So you might make all your payments on time, but what if you’re about to reach a breaking point? FICO scoring considers your credit utilization ratio, which measures how much debt you have compared to your available credit limits. This second-most important component looks at the following factors: How much of your total available credit have you used? Don’t assume you have to have a $0 balance on your accounts to score high marks here. Less is better, but owing a little bit can be better than owing nothing at all because lenders want to see that if you borrow money, you are responsible and financially stable enough to pay it back. How much do you owe on specific types of accounts, such as a mortgage, auto loans, credit cards, and installment accounts? Credit scoring software likes to see that you have a mix of different types of credit and that you manage them all responsibly. How much do you owe in total and how much do you owe compared to the original amount on installment accounts? Again, less is better. Someone who has a balance of $50 on a credit card with a $500 limit, for instance, will seem more responsible than someone who owes $8,000 on a credit card with a $10,000 limit.

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Length of Credit History: 15%
Your credit score also takes into account how long you have been using credit. For how many years have you had obligations? How old is your oldest account and what is the average age of all your accounts? Long credit history is helpful (if it’s not marred by late payments and other negative items), but a short history can be fine too as long as you’ve made your payments on time and don’t owe too much. This is why personal finance experts always recommend leaving credit card accounts open, even if you don’t use them anymore. The account’s age by itself will help boost your score. Close your oldest account and you could see your overall score decline.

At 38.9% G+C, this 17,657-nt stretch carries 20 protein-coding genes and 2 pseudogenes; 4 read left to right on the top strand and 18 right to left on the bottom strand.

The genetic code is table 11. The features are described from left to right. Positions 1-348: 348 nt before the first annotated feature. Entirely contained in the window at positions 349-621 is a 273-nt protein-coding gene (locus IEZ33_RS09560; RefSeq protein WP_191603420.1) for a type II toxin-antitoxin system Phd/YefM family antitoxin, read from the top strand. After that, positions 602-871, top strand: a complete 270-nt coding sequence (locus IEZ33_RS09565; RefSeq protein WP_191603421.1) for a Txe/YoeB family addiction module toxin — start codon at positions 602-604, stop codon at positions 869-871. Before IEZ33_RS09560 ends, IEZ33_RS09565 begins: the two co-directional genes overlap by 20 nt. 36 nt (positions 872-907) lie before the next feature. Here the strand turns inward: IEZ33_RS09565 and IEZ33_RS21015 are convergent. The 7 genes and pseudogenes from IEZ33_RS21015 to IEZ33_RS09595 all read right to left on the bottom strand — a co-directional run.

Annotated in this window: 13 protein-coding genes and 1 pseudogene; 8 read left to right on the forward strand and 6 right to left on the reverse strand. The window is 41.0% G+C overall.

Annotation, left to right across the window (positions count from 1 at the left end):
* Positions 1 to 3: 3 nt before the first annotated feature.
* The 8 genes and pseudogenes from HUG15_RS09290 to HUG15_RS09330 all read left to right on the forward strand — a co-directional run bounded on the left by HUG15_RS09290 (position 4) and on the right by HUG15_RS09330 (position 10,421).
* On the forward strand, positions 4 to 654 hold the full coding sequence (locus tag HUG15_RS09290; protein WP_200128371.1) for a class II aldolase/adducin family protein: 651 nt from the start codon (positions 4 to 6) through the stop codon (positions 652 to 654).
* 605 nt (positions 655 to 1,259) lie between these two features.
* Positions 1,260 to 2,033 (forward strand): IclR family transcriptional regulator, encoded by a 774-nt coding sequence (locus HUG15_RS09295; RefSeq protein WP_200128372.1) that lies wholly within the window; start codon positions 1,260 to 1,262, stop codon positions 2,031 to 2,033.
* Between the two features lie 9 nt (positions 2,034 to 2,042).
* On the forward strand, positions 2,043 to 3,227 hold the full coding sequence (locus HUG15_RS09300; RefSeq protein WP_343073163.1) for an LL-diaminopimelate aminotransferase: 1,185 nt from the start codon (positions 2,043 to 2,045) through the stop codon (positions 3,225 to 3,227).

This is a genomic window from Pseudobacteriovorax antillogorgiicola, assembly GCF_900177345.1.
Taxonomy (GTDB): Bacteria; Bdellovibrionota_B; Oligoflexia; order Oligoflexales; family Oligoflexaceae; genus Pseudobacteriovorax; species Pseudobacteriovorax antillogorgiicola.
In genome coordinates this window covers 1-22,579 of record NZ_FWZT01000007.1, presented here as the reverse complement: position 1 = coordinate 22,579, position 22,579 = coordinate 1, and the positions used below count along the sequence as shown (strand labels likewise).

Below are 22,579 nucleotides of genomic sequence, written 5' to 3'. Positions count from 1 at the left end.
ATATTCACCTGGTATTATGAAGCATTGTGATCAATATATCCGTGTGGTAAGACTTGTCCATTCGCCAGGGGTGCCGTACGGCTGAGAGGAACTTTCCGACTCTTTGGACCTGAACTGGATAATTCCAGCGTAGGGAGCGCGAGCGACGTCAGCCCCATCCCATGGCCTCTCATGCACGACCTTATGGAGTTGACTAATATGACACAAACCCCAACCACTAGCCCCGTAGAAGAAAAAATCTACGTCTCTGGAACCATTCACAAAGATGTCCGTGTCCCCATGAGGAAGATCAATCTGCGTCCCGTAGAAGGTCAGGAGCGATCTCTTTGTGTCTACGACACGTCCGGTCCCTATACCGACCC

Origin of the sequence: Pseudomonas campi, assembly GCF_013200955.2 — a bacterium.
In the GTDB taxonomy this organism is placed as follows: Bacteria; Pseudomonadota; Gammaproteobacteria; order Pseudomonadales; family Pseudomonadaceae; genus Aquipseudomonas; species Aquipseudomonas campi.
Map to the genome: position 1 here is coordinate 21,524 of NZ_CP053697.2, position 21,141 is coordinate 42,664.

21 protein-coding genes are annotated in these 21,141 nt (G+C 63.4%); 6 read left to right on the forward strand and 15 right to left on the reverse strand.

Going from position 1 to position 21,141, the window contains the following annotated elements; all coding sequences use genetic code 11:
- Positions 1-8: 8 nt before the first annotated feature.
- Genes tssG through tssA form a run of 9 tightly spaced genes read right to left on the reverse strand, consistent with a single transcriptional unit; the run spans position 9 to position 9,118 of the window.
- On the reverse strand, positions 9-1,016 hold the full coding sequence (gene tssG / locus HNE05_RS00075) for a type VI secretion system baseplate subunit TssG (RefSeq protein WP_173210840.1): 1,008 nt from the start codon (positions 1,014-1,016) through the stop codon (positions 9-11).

New Credit: 10%
Your FICO score considers how many new accounts you have. It looks at how many new accounts you have applied for recently and when the last time you opened a new account was. Whenever you apply for a new line of credit, lenders typically do a hard inquiry (also called a hard pull), which is the process of checking your credit information during the underwriting procedure. This is different from a soft inquiry, like retrieving your own credit information. Hard pulls can cause a small and temporary decline in your credit score. Why? The score assumes that, if you’ve opened several accounts recently and the percentage of these accounts is high compared to the total number, you could represent a greater credit risk. Why? Because people tend to do so when they are experiencing cash flow problems or planning to take on lots of new debt.

Types of Credit in Use: 10%
The final thing the FICO formula considers in determining your credit score is whether you have a mix of different types of credit, such as credit cards, store accounts, installment loans, and mortgages. It also looks at how many total accounts you have. Since this is a small component of your score, don’t worry if you don’t have accounts in each of these categories, and don’t open new accounts just to increase your mix of credit types.

What Isn’t in Your Score
The following information is not considered in determining your credit score, according to FICO:

  • Marital status
  • Age (though FICO says some other types of scores may consider this)
  • Race, color, religion, national origin
  • Receipt of public assistance
  • Salary
  • Occupation, employment history, and employer (though lenders and other scores may consider this)
  • Where you live
  • Child/family support obligations
  • Any information not found in your credit report
  • Participation in a credit counseling program